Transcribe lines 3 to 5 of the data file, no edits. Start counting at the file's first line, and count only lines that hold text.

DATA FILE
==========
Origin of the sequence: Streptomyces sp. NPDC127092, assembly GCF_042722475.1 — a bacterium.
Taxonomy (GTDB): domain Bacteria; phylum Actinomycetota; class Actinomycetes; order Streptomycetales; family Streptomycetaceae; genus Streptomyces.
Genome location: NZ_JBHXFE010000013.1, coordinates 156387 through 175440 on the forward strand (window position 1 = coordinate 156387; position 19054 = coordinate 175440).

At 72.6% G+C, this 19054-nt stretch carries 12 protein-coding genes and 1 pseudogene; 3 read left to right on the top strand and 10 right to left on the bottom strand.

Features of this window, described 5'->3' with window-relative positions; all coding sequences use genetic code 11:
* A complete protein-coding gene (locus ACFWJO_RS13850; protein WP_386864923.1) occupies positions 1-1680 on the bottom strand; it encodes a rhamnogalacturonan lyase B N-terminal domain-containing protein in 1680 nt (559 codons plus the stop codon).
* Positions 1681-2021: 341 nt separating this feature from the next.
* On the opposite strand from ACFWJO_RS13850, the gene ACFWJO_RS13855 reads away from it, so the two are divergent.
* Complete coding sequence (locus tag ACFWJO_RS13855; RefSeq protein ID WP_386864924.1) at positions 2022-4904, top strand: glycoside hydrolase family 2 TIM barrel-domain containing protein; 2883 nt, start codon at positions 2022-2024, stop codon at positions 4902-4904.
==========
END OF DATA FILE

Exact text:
Genome location: NZ_JBHXFE010000013.1, coordinates 156387 through 175440 on the forward strand (window position 1 = coordinate 156387; position 19054 = coordinate 175440).

At 72.6% G+C, this 19054-nt stretch carries 12 protein-coding genes and 1 pseudogene; 3 read left to right on the top strand and 10 right to left on the bottom strand.

Features of this window, described 5'->3' with window-relative positions; all coding sequences use genetic code 11: